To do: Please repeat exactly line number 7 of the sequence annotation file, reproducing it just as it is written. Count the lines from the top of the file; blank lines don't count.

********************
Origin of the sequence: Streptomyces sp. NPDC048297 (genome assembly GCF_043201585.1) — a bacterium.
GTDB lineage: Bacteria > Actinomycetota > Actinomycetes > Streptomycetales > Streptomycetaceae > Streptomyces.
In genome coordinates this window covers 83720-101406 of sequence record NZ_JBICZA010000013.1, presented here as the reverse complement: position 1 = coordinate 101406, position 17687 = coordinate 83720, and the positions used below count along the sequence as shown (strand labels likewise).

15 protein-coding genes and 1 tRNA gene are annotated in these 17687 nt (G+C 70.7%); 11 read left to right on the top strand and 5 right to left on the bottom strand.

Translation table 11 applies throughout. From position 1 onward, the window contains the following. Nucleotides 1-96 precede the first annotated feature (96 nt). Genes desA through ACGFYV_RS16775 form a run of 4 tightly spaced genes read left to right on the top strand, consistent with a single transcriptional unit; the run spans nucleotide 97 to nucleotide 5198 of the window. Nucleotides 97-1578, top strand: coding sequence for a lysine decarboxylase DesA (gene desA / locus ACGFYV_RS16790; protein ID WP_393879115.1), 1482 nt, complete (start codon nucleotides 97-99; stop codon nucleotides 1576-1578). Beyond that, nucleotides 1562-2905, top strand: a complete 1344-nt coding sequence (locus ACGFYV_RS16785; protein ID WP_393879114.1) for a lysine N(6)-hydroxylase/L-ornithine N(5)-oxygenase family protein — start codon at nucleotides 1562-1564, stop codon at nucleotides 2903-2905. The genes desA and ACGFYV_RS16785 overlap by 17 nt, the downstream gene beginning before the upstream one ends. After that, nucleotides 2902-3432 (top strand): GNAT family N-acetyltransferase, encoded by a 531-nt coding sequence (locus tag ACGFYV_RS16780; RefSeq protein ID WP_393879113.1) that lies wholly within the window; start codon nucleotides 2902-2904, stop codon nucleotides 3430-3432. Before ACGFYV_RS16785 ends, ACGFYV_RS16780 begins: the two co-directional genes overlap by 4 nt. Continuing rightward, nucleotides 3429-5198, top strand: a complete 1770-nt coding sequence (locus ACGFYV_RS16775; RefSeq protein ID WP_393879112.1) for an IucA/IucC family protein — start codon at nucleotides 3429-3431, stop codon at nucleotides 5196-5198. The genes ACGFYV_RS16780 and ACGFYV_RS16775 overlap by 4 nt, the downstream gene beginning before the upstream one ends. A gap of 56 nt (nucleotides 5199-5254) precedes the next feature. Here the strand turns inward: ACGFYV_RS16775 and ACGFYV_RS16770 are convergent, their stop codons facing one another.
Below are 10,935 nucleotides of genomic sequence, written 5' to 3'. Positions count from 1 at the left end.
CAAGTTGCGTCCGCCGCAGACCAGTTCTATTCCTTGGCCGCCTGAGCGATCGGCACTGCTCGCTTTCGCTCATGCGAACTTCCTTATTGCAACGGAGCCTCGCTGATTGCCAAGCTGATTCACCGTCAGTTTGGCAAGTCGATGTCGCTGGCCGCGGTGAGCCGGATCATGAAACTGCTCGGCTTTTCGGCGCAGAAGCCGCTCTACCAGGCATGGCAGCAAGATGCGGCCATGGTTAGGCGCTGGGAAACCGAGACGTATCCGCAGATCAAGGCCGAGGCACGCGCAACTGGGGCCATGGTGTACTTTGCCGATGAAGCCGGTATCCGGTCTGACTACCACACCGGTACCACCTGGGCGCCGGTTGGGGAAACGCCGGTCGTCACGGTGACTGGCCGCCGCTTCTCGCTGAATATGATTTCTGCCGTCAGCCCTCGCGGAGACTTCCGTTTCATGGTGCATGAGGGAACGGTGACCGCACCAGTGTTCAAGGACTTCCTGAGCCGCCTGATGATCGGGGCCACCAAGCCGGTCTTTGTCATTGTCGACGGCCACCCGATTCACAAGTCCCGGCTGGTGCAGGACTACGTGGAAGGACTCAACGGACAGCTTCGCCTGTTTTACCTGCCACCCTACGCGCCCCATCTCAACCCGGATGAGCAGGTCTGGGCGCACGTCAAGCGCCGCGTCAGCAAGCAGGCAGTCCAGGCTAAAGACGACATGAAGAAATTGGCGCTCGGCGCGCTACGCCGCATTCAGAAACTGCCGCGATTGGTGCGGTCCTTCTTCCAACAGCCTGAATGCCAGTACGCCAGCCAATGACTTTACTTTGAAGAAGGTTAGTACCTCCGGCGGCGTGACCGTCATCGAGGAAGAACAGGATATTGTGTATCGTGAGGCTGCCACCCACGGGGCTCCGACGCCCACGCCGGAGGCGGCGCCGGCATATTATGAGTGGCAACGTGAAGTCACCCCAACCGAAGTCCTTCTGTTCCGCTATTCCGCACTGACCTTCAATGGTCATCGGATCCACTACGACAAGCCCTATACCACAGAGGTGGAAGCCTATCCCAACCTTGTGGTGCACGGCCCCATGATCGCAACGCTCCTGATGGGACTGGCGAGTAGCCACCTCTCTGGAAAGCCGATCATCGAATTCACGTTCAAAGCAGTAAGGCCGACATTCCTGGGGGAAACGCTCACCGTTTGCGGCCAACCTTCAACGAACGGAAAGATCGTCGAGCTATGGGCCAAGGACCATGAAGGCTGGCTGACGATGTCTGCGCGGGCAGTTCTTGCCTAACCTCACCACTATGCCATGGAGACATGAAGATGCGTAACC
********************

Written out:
CAAGTTGCGTCCGCCGCAGACCAGTTCTATTCCTTGGCCGCCTGAGCGATCGGCACTGCTCGCTTTCGCTCATGCGAACTTCCTTATTGCAACGGAGCCTCGCTGATTGCCAAGCTGATTCACCGTCAGTTTGGCAAGTCGATGTCGCTGGCCGCGGTGAGCCGGATCATGAAACTGCTCGGCTTTTCGGCGCAGAAGCCGCTCTACCAGGCATGGCAGCAAGATGCGGCCATGGTTAGGCGCTGGGAAACCGAGACGTATCCGCAGATCAAGGCCGAGGCACGCGCAACTGGGGCCATGGTGTACTTTGCCGATGAAGCCGGTATCCGGTCTGACTACCACACCGGTACCACCTGGGCGCCGGTTGGGGAAACGCCGGTCGTCACGGTGACTGGCCGCCGCTTCTCGCTGAATATGATTTCTGCCGTCAGCCCTCGCGGAGACTTCCGTTTCATGGTGCATGAGGGAACGGTGACCGCACCAGTGTTCAAGGACTTCCTGAGCCGCCTGATGATCGGGGCCACCAAGCCGGTCTTTGTCATTGTCGACGGCCACCCGATTCACAAGTCCCGGCTGGTGCAGGACTACGTGGAAGGACTCAACGGACAGCTTCGCCTGTTTTACCTGCCACCCTACGCGCCCCATCTCAACCCGGATGAGCAGGTCTGGGCGCACGTCAAGCGCCGCGTCAGCAAGCAGGCAGTCCAGGCTAAAGACGACATGAAGAAATTGGCGCTCGGCGCGCTACGCCGCATTCAGAAACTGCCGCGATTGGTGCGGTCCTTCTTCCAACAGCCTGAATGCCAGTACGCCAGCCAATGACTTTACTTTGAAGAAGGTTAGTACCTCCGGCGGCGTGACCGTCATCGAGGAAGAACAGGATATTGTGTATCGTGAGGCTGCCACCCACGGGGCTCCGACGCCCACGCCGGAGGCGGCGCCGGCATATTATGAGTGGCAACGTGAAGTCACCCCAACCGAAGTCCTTCTGTTCCGCTATTCCGCACTGACCTTCAATGGTCATCGGATCCACTACGACAAGCCCTATACCACAGAGGTGGAAGCCTATCCCAACCTTGTGGTGCACGGCCCCATGATCGCAACGCTCCTGATGGGACTGGCGAGTAGCCACCTCTCTGGAAAGCCGATCATCGAATTCACGTTCAAAGCAGTAAGGCCGACATTCCTGGGGGAAACGCTCACCGTTTGCGGCCAACCTTCAACGAACGGAAAGATCGTCGAGCTATGGGCCAAGGACCATGAAGGCTGGCTGACGATGTCTGCGCGGGCAGTTCTTGCCTAACCTCACCACTATGCCATGGAGACATGAAGATGCGTAACC